Optus CEO resigns following service outage debacle
In perhaps an unsurprising move, Optus CEO Kelly Bayer Rosmarin has resigned from her role following a service outage early this month that impacted millions in Australia.
The announcement comes after Rosmarin had appeared before the Senate on Friday to address the Nov. 8 incident, which left many without access to broadband and mobile services, and brought down payment systems and train services. More than 10 million customers, including 400,000 businesses, were affected by the outage, which was fully restored several hours later.
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"I had the opportunity to appear before the Senate to expand on the cause of the network outage and how Optus recovered and responded," Rosmarin said in a statement Monday. "Having now had time for some personal reflection, I have come to the decision my resignation is in the best interest of Optus moving forward," she said.
In the statement, Optus said the outgoing CEO had delivered improved financial performance and market share gains.
Appointed CEO in April 2020, she joined Optus after serving various positions in the banking sector, including Commonwealth Bank. She was listed among the Top 25 Women in Asia Pacific Finance and Top 10 Businesswomen in Australia, and is a Fellow of Australian Academy of Technology and Engineering.
Hired at the start of the global pandemic, Rosmarin exhibited leadership and commitment through a challenging period, said Singtel Group CEO Yuen Kuan Moon.
"We recognize the need for Optus to regain customer trust and confidence as the team works through the impact and consequences of the recent outage and continues to improve," Yuen said. "Optus' priority is about setting on a path of renewal for the benefit of the community and customers."
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The Australian telco is a wholly-owned subsidiary of Singtel.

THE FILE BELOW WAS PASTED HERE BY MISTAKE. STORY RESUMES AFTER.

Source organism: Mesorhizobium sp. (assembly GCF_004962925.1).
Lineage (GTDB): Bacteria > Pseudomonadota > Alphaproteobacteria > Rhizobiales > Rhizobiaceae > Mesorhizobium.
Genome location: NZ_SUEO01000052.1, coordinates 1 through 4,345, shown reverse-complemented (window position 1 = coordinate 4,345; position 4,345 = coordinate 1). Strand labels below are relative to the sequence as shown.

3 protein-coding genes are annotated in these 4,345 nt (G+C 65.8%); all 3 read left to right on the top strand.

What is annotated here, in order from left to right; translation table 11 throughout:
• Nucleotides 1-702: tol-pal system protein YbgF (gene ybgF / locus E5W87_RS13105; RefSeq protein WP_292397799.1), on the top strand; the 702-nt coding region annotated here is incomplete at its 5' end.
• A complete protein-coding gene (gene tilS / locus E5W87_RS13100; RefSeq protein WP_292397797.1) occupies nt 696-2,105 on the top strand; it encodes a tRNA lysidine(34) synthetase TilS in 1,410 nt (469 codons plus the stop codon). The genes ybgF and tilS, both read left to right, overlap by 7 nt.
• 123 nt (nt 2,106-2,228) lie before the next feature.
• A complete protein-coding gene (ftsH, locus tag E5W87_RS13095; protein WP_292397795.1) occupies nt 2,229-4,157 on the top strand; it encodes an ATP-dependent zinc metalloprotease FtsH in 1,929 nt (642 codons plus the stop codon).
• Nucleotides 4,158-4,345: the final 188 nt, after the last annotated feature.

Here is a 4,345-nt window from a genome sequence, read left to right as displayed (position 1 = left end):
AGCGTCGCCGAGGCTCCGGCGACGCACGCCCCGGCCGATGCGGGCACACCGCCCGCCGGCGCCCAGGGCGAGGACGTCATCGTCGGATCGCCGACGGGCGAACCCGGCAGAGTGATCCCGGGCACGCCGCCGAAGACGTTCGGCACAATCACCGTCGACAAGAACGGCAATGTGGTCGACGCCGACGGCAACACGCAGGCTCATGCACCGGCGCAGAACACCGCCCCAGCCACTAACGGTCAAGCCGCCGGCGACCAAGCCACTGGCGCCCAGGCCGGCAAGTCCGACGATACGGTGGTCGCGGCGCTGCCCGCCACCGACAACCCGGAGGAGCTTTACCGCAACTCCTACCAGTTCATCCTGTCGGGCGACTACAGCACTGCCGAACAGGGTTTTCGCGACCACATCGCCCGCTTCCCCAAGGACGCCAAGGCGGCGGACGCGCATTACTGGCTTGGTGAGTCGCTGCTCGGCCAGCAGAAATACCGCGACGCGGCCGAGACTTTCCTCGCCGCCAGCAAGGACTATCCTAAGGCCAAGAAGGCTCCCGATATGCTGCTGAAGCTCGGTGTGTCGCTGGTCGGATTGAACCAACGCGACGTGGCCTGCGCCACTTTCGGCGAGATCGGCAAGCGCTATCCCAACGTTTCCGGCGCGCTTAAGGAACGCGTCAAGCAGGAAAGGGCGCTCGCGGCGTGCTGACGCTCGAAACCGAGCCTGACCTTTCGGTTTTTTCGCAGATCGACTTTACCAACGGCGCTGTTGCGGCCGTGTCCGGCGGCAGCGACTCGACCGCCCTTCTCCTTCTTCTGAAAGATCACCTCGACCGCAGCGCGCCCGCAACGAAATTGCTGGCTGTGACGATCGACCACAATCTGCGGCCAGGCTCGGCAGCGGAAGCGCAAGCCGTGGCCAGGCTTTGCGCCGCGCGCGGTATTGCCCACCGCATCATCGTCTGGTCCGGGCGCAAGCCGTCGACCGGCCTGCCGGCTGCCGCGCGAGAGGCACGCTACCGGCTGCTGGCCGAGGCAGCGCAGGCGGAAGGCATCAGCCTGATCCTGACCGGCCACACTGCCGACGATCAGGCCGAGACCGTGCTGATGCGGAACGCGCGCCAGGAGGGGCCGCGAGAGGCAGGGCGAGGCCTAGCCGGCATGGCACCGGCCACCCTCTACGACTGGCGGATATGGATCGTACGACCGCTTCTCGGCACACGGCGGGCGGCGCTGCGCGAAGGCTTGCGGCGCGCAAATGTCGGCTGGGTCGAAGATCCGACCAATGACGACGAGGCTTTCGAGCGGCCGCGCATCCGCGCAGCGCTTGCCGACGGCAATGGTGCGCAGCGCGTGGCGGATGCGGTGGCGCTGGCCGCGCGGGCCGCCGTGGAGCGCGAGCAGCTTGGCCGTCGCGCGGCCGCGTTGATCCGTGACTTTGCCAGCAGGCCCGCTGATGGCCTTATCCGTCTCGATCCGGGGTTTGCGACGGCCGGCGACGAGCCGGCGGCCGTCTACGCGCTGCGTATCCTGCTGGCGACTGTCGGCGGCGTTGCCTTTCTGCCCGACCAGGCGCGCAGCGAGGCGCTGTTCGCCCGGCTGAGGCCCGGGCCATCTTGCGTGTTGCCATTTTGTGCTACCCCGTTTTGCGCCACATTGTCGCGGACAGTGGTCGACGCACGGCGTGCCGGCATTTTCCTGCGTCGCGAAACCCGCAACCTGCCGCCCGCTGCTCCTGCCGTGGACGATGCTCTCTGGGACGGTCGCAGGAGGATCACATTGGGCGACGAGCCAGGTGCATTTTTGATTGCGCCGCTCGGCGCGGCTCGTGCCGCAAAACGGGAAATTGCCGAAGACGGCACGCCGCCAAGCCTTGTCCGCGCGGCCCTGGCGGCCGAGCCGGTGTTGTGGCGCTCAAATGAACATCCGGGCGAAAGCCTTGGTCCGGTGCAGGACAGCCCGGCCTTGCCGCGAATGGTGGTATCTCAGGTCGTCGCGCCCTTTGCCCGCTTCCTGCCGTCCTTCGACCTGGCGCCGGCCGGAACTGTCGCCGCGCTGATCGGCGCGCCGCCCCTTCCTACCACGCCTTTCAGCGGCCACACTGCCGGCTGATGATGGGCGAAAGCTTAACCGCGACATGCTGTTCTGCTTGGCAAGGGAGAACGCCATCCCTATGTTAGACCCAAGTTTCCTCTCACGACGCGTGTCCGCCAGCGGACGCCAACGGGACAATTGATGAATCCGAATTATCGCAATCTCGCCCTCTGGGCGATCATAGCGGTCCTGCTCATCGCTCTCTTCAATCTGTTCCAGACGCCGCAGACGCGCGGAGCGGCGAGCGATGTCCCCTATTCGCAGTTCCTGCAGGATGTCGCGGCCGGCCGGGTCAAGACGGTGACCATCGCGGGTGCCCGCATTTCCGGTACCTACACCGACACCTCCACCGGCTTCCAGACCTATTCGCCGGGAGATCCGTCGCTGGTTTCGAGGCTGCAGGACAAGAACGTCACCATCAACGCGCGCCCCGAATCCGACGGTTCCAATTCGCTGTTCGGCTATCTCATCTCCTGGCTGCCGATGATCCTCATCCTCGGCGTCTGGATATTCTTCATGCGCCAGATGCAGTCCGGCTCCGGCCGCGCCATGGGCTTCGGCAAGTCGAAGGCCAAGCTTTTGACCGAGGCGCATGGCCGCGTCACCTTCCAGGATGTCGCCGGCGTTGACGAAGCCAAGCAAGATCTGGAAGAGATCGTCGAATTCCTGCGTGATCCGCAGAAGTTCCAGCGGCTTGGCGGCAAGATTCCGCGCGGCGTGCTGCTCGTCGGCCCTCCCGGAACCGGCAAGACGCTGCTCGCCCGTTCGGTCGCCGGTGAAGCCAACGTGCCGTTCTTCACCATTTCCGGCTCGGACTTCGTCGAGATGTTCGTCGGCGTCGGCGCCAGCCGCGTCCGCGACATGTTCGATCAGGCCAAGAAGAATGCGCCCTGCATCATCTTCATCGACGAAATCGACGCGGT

CFO Michael Venter has assumed the position of interim CEO while the company begins its "global search" for a new CEO, Optus said. Venter joined the company as its finance chief in 2021 and has 25 years of business experience in Australia and Asia.
A new COO role also has been created, reporting to the interim CEO, and taken on by Peter Kaliaropoulos, who was previously Optus' business managing director.
"Optus is an integral part of [Singtel Group's] business. We view the events in recent weeks very seriously," Yuen said. "We fully recognize the importance of Optus' role in providing connectivity services to the community and the importance of network resiliency and security. That is a top priority in all markets where our companies operate in."
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Singtel last week refuted reports a system upgrade carried out on its backbone network caused the massive outage. The planned "routine software upgrade" on a router was carried out at Singtel Internet Exchange (STiX), which is one of Optus' international networks that facilitates peering connectivity with global internet networks.
During the upgrade, data traffic was directed to other points of presence on the STiX network and routed back to customers' networks. It was completed within 20 minutes and customers' routers that were connected to it, including Optus', were up and running, Singtel said.